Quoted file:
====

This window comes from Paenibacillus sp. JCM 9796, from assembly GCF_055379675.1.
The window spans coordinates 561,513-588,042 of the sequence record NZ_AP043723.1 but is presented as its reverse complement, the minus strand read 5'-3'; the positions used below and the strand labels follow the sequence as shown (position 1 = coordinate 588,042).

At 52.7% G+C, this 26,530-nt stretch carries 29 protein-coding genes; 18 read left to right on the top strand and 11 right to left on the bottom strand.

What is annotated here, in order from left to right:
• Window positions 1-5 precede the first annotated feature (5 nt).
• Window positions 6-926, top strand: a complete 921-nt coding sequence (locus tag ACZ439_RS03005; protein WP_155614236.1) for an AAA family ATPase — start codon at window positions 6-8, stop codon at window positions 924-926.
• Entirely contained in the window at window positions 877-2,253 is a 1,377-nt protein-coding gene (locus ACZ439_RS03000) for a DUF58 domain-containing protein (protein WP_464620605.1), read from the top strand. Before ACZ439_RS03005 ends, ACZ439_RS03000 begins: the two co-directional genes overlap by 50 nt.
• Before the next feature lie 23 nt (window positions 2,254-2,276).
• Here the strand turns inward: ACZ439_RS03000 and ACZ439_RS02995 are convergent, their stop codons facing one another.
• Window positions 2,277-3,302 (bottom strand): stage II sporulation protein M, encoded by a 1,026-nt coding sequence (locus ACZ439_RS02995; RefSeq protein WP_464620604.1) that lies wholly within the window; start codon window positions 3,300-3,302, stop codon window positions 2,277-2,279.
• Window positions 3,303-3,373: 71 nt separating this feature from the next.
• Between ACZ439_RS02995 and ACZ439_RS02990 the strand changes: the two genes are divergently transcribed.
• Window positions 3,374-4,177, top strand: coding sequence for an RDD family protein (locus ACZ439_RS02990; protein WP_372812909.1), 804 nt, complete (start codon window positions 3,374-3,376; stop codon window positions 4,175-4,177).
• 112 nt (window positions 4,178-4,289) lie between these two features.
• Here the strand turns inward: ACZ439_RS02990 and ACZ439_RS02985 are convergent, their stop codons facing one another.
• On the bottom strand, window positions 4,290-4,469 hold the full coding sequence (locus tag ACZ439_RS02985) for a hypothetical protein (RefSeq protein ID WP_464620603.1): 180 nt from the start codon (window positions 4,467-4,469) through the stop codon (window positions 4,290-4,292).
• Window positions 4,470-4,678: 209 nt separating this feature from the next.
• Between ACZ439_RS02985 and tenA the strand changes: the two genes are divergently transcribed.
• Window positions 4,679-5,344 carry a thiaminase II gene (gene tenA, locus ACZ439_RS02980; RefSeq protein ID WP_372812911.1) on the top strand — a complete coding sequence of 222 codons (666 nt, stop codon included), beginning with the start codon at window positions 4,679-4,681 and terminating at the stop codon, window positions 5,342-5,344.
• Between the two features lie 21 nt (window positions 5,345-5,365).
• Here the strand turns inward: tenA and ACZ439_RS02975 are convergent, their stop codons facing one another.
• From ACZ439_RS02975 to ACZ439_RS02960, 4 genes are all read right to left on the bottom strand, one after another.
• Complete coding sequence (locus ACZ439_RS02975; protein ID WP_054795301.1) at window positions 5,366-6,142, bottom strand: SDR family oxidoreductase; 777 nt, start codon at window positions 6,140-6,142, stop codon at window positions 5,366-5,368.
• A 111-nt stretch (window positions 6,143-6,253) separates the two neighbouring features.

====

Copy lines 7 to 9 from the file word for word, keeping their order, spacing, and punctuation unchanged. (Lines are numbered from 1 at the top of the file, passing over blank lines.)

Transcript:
• Entirely contained in the window at window positions 877-2,253 is a 1,377-nt protein-coding gene (locus ACZ439_RS03000) for a DUF58 domain-containing protein (protein WP_464620605.1), read from the top strand. Before ACZ439_RS03005 ends, ACZ439_RS03000 begins: the two co-directional genes overlap by 50 nt.
• Before the next feature lie 23 nt (window positions 2,254-2,276).
• Here the strand turns inward: ACZ439_RS03000 and ACZ439_RS02995 are convergent, their stop codons facing one another.